Against all hope I brought my camera along with me. Special exhibitions do not usually let you take photos, and soon after I arrived at the Discovery Times Square Exhibition with Amanda and her boyfriend J I was forced to hand over all my equipment. No cameras, no cell phones, no food, keep your hands and arms inside the vehicle at all times, &c.
Despite my disappointment, however, it was hard to be sad. I was going to see “Lucy“, perhaps the most famous hominin fossil ever discovered, and the B-slab of “Ida“, a much older fossil primate that kept me rather busy during the past month. I had seen plenty of casts and replicas of fossil primates, from omomyid skulls in my “Fossil Primates” course to the replicas of extinct hominins at the American Museum of Natural History, but never had I seen authentic primate fossils.
Before being introduced to Lucy, though, visitors to the “Lucy’s Legacy” exhibition walk through an assortment of cultural objects from Ethiopia. This section is not tied in very well with the rest of the exhibit, but I do appreciate that the organizers wanted visitors to learn something about the country in which Lucy was found. Much of the floorspace was devoted to the Ethiopian Orthodox Church, which was interesting given the primary subject (i.e. human evolution) of the exhibit.
In the next room visitors are introduced to human evolution through an evolutionary shrub depicting various hominoids and other primates. It is a little hard to follow, particularly since the axis of the chart tracking time changes as you move along (first it is up, then it goes to the right, then it loops around to the left). Still, it is somewhat successful in conveying the diversity of extinct humans and their close relatives (and I was somewhat shocked to see Anoiapithecus, announced just a few weeks ago, in the line-up).
The dimly-lit path then leads visitors to the B-slab of Ida, the 47-million-year old fossil primate from Messel, Germany. This was not the slab featured in all the news reports last month, but a counterslab containing part of Ida’s skeleton that was less complete and partially fabricated. Even so, Ida’s “lesser half” was still very impressive.
What I had really come to see, though, were Lucy’s bones. They were laid out in a waist-high glass case in the center of a room ringed by a new mural by acclaimed paleo-artist Viktor Deak. I did not fall to my knees or have any sort of religious experience. This was not some “holy relic” I had some to pay homage to. Instead Amanda and I looked closely at the bones, quietly discussing Lucy’s anatomy.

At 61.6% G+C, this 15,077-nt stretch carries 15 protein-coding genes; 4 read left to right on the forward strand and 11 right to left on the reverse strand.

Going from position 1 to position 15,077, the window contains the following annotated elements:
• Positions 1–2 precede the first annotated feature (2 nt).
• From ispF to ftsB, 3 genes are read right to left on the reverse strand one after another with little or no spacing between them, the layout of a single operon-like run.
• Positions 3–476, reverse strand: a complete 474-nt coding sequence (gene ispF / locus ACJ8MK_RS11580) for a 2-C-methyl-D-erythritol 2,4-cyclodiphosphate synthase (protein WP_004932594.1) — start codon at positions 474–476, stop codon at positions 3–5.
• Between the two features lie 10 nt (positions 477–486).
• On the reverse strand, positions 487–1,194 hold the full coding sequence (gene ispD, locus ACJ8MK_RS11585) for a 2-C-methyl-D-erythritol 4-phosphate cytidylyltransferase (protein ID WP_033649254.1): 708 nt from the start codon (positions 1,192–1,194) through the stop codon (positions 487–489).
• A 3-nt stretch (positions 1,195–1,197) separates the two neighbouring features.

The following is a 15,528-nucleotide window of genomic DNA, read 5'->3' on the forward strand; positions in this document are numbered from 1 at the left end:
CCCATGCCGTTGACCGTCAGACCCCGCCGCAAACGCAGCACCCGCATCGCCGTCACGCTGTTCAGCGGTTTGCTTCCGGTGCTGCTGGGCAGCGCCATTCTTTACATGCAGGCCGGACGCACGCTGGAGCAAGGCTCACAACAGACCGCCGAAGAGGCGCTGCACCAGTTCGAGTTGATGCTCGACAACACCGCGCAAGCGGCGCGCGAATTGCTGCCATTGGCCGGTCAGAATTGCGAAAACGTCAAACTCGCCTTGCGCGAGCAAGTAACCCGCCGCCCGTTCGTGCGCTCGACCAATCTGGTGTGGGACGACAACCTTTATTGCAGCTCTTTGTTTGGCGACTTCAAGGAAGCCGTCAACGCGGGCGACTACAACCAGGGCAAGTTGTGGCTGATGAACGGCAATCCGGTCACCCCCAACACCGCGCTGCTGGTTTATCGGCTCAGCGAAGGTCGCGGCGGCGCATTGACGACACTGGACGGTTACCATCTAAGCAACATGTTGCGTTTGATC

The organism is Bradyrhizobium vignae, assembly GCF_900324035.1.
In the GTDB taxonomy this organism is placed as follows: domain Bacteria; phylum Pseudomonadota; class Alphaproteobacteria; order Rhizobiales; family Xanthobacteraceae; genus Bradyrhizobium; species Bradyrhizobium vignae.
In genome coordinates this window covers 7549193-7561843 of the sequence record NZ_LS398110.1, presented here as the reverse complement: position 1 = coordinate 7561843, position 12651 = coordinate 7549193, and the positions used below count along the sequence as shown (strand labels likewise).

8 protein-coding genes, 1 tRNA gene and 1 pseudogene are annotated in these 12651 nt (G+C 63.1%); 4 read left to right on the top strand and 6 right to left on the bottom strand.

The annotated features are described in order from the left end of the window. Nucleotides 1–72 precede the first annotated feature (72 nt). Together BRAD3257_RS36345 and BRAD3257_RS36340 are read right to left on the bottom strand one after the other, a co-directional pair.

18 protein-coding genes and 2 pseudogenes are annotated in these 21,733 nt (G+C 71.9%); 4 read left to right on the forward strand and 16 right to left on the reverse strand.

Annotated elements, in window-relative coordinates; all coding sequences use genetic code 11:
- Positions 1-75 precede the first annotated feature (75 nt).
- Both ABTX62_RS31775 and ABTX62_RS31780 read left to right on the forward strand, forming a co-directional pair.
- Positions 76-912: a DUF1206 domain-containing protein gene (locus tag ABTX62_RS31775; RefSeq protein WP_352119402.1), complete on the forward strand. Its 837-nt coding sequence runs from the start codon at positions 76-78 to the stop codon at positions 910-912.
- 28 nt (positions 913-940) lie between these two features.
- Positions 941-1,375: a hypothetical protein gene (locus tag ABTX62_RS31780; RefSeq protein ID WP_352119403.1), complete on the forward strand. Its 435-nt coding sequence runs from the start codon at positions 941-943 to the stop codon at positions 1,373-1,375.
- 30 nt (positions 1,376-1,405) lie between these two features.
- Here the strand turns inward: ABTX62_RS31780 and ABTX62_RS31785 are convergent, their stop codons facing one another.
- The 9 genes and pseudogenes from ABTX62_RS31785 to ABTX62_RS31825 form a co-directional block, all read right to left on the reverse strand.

Replicas of Lucy do not do justice to the real bones. The way the dim lighting glinted off her worn molars, the curvature of her finger bone, the shape of her astragalus … I had never appreciated these things before. It is a good thing the glass case was there, because I had the urge to pick up the fossils and examine them from other angles. I can’t imagine the security guards would have been too happy if I tried.
Deak’s mural is also worth some discussion. The art, as always, was impressive, and the symbolism of the painting was both new and familiar. It featured a simplified story of human evolution, from Ardipithecus to Homo sapiens, placing the last 4.5 million years into the space of a 24-hour day (starting at midnight).
The beginnings of the mural are dark and savage. Although the first Ardipithecus reaches out a finger towards the moonlight as if it belonged in Michelangelo’s “Creation of Adam“, the next two hominins (another Ardipithecus and Australopithecus anamensis) wear ferocious expressions in the dark forest. The impression is that our early history was brutal and savage, but at daybreak the viewer is introduced to the more peaceful-looked Australopithecus afarensis, or Lucy and her kin. (In fact, Lucy is shown holding a child by the water’s edge while her mate looks on.)
During the daylight hominins try to avoid predators and practice tool-making, with the genus Paranthropus depicted as a side-branch of the “main-line” of human evolution. By nightfall the surviving hominins (Homo sapiens) can control fire, making their own light, and the present is represented by a well-lit paleoanthropologist’s tent. It was technology, developed just after the dawn, that allowed us to tame the night.
It was difficult not to see the mural as a variation on the “March of Progress” theme. Our lineage is shown originating in the dark jungle, developing culture in the light of day, and ultimately having the intelligence and technology to make our own light. It is also interesting that the only mention of branching comes with Paranthropus; all the other hominins are represented as belonging to a straight evolutionary line.
The idea that human evolution followed an Ardipithecus -> Australopithecus anamensis -> Australopithecus afarensis -> Australopithecus garhi -> early Homo path has been fiercely argued by some paleoanthropologists like Tim White (to the point where White argues that we are just giving different names to the same species evolving in the same place). If this is, correct, however, it is a rather startling case of phyletic evolution over more than two million years. I will not dwell on details here, but this is in such start contrast to what we see elsewhere in the vertebrate fossil record that a unilinear trajectory from Ardipithecus to Homo requires extraordinary evidence. (I will have a little more to say about this when I cover White’s contribution to the new volume The Paleobiological Revolution).
Such gripes aside, it was truly wonderful to see Lucy’s bones. I don’t expect that I will have the opportunity to do so ever again. Replicas and photographs can help to educate and popularize certain fossils, but there really is not anything like seeing them for yourself.